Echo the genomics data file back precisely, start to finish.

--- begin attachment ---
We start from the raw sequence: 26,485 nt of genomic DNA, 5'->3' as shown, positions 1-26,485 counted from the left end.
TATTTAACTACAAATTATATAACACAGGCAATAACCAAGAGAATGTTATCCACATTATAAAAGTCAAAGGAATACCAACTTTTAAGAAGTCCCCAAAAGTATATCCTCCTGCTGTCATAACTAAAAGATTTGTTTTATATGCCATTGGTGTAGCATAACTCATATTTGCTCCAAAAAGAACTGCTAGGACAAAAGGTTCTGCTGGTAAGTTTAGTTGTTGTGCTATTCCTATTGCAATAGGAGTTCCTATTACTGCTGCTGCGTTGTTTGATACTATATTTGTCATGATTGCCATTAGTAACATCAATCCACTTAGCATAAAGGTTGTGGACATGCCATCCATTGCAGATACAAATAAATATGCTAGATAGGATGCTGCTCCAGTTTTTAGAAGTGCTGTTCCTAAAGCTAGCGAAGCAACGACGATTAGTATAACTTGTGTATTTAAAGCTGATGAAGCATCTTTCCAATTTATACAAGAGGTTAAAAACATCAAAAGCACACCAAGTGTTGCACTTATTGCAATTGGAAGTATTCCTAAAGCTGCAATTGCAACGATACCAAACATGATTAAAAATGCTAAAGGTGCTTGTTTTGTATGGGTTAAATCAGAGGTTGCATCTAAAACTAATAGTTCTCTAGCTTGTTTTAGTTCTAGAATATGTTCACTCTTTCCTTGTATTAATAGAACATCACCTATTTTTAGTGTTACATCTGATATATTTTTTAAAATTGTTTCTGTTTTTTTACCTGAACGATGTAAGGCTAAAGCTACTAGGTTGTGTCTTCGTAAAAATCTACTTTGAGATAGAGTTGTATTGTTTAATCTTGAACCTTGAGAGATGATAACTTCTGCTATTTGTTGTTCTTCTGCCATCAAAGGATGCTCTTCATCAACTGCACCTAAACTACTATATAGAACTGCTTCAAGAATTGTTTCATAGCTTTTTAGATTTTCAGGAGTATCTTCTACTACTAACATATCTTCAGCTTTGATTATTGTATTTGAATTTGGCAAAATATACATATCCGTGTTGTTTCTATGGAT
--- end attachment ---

We start from the raw sequence: 26,485 nt of genomic DNA, 5'->3' as shown, positions 1-26,485 counted from the left end.
TATTTAACTACAAATTATATAACACAGGCAATAACCAAGAGAATGTTATCCACATTATAAAAGTCAAAGGAATACCAACTTTTAAGAAGTCCCCAAAAGTATATCCTCCTGCTGTCATAACTAAAAGATTTGTTTTATATGCCATTGGTGTAGCATAACTCATATTTGCTCCAAAAAGAACTGCTAGGACAAAAGGTTCTGCTGGTAAGTTTAGTTGTTGTGCTATTCCTATTGCAATAGGAGTTCCTATTACTGCTGCTGCGTTGTTTGATACTATATTTGTCATGATTGCCATTAGTAACATCAATCCACTTAGCATAAAGGTTGTGGACATGCCATCCATTGCAGATACAAATAAATATGCTAGATAGGATGCTGCTCCAGTTTTTAGAAGTGCTGTTCCTAAAGCTAGCGAAGCAACGACGATTAGTATAACTTGTGTATTTAAAGCTGATGAAGCATCTTTCCAATTTATACAAGAGGTTAAAAACATCAAAAGCACACCAAGTGTTGCACTTATTGCAATTGGAAGTATTCCTAAAGCTGCAATTGCAACGATACCAAACATGATTAAAAATGCTAAAGGTGCTTGTTTTGTATGGGTTAAATCAGAGGTTGCATCTAAAACTAATAGTTCTCTAGCTTGTTTTAGTTCTAGAATATGTTCACTCTTTCCTTGTATTAATAGAACATCACCTATTTTTAGTGTTACATCTGATATATTTTTTAAAATTGTTTCTGTTTTTTTACCTGAACGATGTAAGGCTAAAGCTACTAGGTTGTGTCTTCGTAAAAATCTACTTTGAGATAGAGTTGTATTGTTTAATCTTGAACCTTGAGAGATGATAACTTCTGCTATTTGTTGTTCTTCTGCCATCAAAGGATGCTCTTCATCAACTGCACCTAAACTACTATATAGAACTGCTTCAAGAATTGTTTCATAGCTTTTTAGATTTTCAGGAGTATCTTCTACTACTAACATATCTTCAGCTTTGATTATTGTATTTGAATTTGGCAAAATATACATATCCGTGTTGTTTCTATGGAT